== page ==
By Justin Rimpi
Just as certain as the sun rising in the east and setting in the west, the tuition at Fairleigh Dickinson University will go up every fall.
Seniors at FDU have seen their tuition, dorm, and meal plan go up once again as it has every fall they’ve been enrolled here.
“The university does its best to control costs within the bounds of what we can control,” Metropolitan Campus Executive Steve Nelson told The Equinox. “However, there are many costs for which we have no control. We are not immune to rate increases in costs such as insurance, utilities, and the vendors we use to assist us in serving our students.”
Tuition for this school year is $41,154. Tuition for the 2016-2017 school year was $36,976. 2017-2018 was $38,418, tuition for last year was $39,686.
The Class of ‘20 has had to pay an extra $4,500 over the past three years just in tuition increases.
The tuition and fees portion of attending FDU includes things like a wellness fee, technology fee and a new student fee. Students that live on campus are obligated to purchase a meal plan along with their residence status. Both have increased steadily since 2016.
The Office of Financial Aid says they do not adjust a student’s financial aid package to the substantial tuition hikes, that have taken place the last three summers.
This can push a student into a corner financially because it can become difficult to budget for tuition increases at a school that is already the ninth-most expensive school in the Garden State, according to collegetuitioncompare.com.
The option to purchase health insurance for uninsured students costs another $1,500.
“I hate it, [the tuition increase],” junior Puja Sengupta said. “Out of my three years at FDU, I’ve never taken out so many loans. One of the main reasons why I came to FDU is because of the scholarship and not paying so much. This year’s tuition has especially been difficult because of financial issues and I tried to appeal it to financial aid but they declined. I don’t think that it’s fair because I thought I was going to be debt free for undergraduate before going to medical school.”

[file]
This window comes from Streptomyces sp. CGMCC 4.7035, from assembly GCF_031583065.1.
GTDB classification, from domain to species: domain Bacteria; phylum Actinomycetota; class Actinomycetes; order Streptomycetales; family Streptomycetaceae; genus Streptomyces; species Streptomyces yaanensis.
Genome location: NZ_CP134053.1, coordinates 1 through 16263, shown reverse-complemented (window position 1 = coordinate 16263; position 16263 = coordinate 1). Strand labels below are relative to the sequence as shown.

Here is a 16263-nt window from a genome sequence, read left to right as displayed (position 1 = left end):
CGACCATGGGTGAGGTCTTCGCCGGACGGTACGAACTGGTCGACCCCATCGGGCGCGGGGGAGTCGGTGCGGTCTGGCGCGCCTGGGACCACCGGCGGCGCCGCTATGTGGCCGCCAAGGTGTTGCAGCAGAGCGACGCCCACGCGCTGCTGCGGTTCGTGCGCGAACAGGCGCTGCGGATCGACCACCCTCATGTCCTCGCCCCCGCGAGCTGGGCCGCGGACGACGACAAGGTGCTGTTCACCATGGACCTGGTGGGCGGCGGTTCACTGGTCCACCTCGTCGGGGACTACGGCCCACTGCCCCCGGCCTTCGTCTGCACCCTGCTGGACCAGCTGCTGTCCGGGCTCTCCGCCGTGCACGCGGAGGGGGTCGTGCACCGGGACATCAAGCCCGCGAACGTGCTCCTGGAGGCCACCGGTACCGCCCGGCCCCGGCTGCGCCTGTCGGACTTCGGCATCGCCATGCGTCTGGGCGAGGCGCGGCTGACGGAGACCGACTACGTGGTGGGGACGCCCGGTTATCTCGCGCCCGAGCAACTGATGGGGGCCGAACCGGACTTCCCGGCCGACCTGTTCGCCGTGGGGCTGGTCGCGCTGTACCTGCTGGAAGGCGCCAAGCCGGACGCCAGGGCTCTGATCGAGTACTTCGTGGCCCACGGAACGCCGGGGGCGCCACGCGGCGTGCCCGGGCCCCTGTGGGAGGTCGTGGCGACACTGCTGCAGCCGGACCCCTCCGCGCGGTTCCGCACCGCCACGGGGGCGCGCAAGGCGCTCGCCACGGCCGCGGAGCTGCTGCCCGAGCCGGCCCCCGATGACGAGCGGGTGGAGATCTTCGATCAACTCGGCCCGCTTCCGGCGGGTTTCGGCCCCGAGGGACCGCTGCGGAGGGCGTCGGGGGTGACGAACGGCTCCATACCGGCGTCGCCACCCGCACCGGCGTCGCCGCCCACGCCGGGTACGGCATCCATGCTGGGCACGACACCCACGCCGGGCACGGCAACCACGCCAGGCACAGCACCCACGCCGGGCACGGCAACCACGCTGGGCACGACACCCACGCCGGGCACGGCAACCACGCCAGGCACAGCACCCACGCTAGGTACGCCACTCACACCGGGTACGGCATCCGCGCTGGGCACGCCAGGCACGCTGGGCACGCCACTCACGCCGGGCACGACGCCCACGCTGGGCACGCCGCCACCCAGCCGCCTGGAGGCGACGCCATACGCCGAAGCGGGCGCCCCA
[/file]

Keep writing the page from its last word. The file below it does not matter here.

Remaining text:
FDU is a private school, so it is understandable that tuition will be pricey, but at what point does the price become a drawback that will repel future Knights or cause students to transfer to another institution of higher learning?
“Tuition money first goes to cover the costs like salaries and campus improvements,” Nelson said. “Any leftover funds are reinvested into the campus to enhance our living and learning communities and to fund and expand campus programming. Funds are also applied towards larger-scale projects such as the new footbridge, campus perimeter, and digital monument sign beautification project.”
Options for students fed up with having to pay more and more money every school year can be: reassessing one’s scholarship package on a year-by-year basis or by offering more scholarships to existing students like a Returning Student grant.
“I have definitely witnessed the tuition hike but I have been fortunate enough to not be too affected by them,” Hannah Farrow, junior and SGA Parliamentarian said. “However, I feel that this negatively affects other students who aren’t as fortunate as myself. I think more scholarship opportunities should be available to possibly help offset the tuition increase.”
The tuition issue is not one that will go away very soon, and something must be done to make FDU more affordable.
Chart by Justin Rimpi